Trimming the Fat from Europe’s Welfare States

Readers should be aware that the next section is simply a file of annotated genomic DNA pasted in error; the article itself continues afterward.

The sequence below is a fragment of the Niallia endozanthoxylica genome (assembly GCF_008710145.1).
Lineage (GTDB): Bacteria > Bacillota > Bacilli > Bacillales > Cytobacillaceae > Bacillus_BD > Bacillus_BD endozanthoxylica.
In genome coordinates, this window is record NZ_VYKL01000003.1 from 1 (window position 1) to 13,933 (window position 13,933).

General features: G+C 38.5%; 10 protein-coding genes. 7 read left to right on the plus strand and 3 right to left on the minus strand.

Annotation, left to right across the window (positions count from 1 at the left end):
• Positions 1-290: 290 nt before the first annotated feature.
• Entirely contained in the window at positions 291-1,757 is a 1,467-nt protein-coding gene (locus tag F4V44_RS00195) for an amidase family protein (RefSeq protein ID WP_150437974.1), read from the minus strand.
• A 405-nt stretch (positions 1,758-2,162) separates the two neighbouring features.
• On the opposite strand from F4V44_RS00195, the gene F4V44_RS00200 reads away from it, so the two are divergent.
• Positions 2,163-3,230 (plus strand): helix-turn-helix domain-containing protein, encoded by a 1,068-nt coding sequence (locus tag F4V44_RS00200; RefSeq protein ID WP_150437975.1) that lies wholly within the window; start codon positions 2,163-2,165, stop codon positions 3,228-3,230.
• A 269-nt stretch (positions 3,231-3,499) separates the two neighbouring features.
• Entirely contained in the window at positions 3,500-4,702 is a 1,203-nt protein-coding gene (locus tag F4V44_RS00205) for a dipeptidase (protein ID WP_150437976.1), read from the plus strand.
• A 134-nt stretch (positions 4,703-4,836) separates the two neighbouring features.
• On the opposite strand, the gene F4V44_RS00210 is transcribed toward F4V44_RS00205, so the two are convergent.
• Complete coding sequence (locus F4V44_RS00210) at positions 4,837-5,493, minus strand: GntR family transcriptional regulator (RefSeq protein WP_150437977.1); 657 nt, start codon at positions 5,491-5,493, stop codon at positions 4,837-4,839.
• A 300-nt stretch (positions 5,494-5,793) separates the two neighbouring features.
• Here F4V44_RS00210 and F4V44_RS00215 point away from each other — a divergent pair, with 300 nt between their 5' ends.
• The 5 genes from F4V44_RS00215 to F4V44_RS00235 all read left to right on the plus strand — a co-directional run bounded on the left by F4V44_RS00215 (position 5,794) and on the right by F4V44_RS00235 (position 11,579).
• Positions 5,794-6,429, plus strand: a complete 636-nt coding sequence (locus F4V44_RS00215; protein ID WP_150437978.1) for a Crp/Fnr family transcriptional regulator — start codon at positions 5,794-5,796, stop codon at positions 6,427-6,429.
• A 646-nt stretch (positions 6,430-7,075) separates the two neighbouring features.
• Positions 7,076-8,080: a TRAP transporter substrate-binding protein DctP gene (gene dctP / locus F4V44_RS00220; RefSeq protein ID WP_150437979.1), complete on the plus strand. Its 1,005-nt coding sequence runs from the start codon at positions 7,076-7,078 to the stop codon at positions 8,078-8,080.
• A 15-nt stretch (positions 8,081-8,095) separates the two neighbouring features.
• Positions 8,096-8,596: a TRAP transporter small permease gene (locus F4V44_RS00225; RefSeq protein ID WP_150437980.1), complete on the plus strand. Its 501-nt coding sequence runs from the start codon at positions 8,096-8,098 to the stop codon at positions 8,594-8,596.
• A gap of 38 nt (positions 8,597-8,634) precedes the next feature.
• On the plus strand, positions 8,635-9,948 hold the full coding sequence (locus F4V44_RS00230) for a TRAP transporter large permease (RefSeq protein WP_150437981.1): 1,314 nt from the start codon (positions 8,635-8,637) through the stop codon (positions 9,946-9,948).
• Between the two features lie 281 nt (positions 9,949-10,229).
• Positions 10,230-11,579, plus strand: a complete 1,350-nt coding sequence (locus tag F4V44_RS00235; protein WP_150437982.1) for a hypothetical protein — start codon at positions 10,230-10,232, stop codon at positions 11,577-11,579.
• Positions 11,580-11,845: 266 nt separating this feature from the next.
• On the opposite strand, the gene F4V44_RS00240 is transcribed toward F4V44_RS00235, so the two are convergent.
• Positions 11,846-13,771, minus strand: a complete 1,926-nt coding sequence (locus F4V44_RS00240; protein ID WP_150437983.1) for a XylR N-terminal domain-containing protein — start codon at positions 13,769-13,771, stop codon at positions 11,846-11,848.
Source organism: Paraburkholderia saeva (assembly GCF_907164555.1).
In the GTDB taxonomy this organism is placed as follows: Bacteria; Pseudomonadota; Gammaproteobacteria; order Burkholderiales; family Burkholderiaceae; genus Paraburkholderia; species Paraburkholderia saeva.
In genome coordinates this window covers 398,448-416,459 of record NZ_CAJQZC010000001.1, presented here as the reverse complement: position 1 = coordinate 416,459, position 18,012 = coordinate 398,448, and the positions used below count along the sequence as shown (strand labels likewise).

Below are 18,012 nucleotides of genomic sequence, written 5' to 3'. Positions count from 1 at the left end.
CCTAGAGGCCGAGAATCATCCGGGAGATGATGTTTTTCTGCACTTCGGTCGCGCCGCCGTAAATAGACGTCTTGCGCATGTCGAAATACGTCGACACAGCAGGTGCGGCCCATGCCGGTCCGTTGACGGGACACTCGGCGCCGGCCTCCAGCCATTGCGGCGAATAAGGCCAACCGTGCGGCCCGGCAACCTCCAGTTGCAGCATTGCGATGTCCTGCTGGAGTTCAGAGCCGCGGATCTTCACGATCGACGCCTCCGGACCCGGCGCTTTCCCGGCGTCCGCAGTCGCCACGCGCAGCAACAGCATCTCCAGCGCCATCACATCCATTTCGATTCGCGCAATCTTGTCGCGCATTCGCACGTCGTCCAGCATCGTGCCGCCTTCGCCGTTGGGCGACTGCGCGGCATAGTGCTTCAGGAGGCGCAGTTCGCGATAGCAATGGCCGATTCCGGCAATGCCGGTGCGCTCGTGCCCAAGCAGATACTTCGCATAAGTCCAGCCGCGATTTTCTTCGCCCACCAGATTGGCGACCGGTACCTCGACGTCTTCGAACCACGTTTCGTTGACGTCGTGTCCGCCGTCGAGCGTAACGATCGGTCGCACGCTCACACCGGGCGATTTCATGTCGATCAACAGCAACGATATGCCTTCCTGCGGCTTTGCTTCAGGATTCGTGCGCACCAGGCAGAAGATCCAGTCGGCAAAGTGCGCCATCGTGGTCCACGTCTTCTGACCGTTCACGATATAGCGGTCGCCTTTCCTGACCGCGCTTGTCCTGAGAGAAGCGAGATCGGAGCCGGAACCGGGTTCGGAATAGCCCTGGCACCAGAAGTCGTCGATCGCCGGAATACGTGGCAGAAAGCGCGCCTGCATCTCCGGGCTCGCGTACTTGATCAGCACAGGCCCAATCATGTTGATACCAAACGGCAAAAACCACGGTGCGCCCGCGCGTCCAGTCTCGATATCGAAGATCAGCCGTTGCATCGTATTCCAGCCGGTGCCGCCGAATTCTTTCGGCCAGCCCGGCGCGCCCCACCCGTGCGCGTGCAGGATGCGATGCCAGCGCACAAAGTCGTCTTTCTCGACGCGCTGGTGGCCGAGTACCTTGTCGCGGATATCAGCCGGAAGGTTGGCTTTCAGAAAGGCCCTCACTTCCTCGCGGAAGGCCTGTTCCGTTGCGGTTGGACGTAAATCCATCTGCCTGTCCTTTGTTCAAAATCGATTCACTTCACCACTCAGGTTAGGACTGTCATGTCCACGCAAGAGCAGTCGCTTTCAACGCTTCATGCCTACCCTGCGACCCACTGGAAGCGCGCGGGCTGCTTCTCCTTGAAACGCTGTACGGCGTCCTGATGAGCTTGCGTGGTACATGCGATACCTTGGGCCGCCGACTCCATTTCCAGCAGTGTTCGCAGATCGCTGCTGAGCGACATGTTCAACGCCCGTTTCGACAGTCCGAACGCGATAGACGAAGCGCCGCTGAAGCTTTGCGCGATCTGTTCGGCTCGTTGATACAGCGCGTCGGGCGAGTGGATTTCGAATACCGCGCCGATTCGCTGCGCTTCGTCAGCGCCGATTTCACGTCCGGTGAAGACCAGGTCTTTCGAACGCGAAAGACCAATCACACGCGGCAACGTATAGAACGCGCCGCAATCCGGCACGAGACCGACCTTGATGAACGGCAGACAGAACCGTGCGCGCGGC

The Germans dubbed it the wohlfartsstaat, or welfare state: a package of social protections enacted in the 1880s under Chancellor Otto von Bismarck. The concept spread from Germany across Western Europe, expanding from basic pension and health-care programs to include such extras as Christmas bonuses and cash payments to new mothers. Now, though, governments across the Continent are scaling back their largesse as they grapple with ballooning budget deficits and heavy debt burdens that threaten their access to global credit markets. Here are some of the measures now being taken.

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